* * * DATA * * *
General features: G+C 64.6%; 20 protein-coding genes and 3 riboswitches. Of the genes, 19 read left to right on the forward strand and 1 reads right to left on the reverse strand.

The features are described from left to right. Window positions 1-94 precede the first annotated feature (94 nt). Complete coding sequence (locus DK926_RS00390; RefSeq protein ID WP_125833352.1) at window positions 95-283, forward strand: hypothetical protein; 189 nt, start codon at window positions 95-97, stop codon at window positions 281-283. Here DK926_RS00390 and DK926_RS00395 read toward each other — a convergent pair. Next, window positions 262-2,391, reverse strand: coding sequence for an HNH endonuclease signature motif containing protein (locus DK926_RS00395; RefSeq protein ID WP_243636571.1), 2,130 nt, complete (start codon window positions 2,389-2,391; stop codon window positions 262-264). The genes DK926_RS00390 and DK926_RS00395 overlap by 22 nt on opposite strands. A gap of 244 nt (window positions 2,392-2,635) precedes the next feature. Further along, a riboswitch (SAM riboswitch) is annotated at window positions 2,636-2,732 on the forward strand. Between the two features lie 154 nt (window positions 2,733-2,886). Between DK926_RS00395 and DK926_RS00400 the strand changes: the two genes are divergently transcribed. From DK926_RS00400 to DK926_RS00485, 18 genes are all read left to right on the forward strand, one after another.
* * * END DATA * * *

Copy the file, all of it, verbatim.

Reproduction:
General features: G+C 64.6%; 20 protein-coding genes and 3 riboswitches. Of the genes, 19 read left to right on the forward strand and 1 reads right to left on the reverse strand.

The features are described from left to right. Window positions 1-94 precede the first annotated feature (94 nt). Complete coding sequence (locus DK926_RS00390; RefSeq protein ID WP_125833352.1) at window positions 95-283, forward strand: hypothetical protein; 189 nt, start codon at window positions 95-97, stop codon at window positions 281-283. Here DK926_RS00390 and DK926_RS00395 read toward each other — a convergent pair. Next, window positions 262-2,391, reverse strand: coding sequence for an HNH endonuclease signature motif containing protein (locus DK926_RS00395; RefSeq protein ID WP_243636571.1), 2,130 nt, complete (start codon window positions 2,389-2,391; stop codon window positions 262-264). The genes DK926_RS00390 and DK926_RS00395 overlap by 22 nt on opposite strands. A gap of 244 nt (window positions 2,392-2,635) precedes the next feature. Further along, a riboswitch (SAM riboswitch) is annotated at window positions 2,636-2,732 on the forward strand. Between the two features lie 154 nt (window positions 2,733-2,886). Between DK926_RS00395 and DK926_RS00400 the strand changes: the two genes are divergently transcribed. From DK926_RS00400 to DK926_RS00485, 18 genes are all read left to right on the forward strand, one after another.